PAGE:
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Michael Oliver, Jack Gallant; A deep convolutional energy model of V4 responses to natural movies. Journal of Vision 2016;16(12):876. doi: 10.1167/16.12.876.
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© ARVO (1962-2015); The Authors (2016-present)
Area V4 is an important intermediate stage of visual processing. However, it has been very difficult to characterize and model the tuning properties of V4 neurons. For example, no current models of V4 neurons can accurately predict responses to natural images. This is in stark contrast to models of V1 and MT, where responses can be predicted well. V4 neurons have large, nonlinear receptive fields, and this makes it difficult to estimate their tuning properties using conventional methods: modeling V4 amounts to solving a high-dimensional non-linear regression problem with limited data. To effectively attack this problem, we first sought to collect as much data as possible by chronically implanting electrode arrays in area V4 of two macaque monkeys. Neurons were recorded while the awake animals viewed clips of large, full color natural movies. The chronic recordings were stable enough that neurons could often be held for several days. This allowed us to collect responses to hundreds of thousands (up to over 1 million) distinct movie frames, for hundreds of different V4 neurons. We then used several different neural network architectures to fit the data obtained from each neuron. The training signals for each fit neural network were the stimulus movie and the response from one neuron. The most successful neural network architecture that we tested was one that reflected insights from the Adelson-Bergen energy model, the scattering transform and deep convolutional neural networks. We call this the deep convolutional energy model. This model is simple and interpretable, and it predicts V4 responses significantly better than previous models. Deep convolutional energy models fit to V4 neurons approach the prediction performance of the best current models of V1 and MT neurons. Interpretation of the fit models provides important insights about the representation of visual information in area V4.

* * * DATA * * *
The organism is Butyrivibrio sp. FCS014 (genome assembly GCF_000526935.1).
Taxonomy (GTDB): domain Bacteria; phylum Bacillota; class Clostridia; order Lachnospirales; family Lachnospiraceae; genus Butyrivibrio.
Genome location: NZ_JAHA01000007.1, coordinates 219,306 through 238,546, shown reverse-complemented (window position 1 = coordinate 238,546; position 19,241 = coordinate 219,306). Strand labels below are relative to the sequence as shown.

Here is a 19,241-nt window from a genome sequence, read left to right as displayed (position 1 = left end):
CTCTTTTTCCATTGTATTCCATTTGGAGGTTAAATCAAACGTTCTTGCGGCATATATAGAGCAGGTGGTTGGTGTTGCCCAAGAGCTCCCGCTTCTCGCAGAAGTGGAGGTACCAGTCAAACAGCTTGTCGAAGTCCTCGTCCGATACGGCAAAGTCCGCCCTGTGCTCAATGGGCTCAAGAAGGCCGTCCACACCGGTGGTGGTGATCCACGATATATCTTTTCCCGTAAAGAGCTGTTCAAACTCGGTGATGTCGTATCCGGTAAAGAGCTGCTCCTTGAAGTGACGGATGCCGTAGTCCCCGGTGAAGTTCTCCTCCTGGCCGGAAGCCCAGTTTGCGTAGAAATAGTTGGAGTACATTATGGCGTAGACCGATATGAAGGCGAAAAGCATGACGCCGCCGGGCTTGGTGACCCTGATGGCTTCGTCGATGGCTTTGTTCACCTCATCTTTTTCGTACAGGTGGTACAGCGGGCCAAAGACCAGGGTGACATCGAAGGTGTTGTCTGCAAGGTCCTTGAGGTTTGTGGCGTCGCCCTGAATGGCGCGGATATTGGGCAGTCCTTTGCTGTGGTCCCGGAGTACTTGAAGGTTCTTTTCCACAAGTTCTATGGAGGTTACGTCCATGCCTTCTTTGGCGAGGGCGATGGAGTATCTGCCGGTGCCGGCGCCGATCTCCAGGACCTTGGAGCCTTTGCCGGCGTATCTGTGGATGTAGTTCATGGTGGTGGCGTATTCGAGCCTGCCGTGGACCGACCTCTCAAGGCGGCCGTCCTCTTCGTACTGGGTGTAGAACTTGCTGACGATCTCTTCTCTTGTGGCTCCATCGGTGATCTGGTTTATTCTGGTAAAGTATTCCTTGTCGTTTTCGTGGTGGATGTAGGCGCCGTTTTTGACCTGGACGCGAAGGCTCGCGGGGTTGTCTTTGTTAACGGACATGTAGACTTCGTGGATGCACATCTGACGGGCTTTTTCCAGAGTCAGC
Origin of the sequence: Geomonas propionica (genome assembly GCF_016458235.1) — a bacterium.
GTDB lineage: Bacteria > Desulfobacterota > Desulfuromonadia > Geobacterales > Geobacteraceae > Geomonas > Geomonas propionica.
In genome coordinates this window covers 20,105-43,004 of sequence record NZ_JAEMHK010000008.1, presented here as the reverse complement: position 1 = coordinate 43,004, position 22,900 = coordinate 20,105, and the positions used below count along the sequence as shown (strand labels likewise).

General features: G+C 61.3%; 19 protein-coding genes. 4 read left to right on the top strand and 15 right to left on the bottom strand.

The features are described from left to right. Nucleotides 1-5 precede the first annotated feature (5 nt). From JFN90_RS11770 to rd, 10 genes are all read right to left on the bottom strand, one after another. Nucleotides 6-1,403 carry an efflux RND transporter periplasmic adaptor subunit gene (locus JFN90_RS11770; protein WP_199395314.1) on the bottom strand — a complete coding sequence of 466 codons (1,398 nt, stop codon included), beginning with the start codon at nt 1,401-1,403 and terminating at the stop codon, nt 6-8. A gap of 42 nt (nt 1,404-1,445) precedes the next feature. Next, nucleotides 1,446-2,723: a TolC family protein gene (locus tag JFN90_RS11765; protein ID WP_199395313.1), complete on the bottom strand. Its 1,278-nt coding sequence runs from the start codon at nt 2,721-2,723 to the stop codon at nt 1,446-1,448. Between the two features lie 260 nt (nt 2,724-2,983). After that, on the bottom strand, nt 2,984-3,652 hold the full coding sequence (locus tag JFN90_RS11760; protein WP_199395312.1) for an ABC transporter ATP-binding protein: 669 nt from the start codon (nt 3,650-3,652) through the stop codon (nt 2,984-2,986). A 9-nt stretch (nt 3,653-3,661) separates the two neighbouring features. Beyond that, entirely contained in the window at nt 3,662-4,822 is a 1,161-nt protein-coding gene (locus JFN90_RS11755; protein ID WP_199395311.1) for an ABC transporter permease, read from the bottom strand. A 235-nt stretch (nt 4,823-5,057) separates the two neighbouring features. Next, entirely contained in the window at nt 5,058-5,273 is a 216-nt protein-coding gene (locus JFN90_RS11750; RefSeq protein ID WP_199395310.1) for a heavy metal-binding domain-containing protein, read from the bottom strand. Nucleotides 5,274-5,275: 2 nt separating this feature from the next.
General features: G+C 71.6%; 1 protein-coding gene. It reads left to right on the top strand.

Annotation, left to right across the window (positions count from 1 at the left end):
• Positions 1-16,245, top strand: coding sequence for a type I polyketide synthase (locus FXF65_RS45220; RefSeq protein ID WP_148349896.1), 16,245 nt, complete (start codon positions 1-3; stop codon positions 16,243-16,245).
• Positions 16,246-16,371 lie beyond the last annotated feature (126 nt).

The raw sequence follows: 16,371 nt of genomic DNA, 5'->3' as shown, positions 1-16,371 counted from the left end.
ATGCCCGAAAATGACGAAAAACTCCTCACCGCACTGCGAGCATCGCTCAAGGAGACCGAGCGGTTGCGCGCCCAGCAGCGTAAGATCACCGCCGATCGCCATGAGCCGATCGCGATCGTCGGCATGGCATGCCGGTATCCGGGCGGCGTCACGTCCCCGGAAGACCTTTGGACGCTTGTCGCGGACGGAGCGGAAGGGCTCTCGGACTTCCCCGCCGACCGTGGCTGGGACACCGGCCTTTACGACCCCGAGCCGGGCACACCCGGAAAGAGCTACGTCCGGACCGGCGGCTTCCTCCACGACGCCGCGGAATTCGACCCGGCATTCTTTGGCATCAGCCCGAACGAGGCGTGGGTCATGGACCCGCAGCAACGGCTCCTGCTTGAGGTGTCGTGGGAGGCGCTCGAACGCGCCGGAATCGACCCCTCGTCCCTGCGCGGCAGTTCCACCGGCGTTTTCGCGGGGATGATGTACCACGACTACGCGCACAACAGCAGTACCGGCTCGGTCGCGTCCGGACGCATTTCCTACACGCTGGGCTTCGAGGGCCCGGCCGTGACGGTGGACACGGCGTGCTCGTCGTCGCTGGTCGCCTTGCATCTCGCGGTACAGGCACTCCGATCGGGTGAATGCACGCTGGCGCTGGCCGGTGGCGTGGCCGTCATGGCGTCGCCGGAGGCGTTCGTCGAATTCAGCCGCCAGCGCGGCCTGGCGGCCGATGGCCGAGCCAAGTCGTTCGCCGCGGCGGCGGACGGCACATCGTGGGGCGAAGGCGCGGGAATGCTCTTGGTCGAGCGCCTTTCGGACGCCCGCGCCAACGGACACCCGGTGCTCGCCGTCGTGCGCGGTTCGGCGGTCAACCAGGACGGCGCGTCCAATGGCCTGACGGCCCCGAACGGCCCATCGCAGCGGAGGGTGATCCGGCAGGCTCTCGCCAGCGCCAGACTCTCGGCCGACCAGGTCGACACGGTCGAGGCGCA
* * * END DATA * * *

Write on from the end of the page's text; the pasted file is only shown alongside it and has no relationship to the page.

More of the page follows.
Meeting abstract presented at VSS 2016
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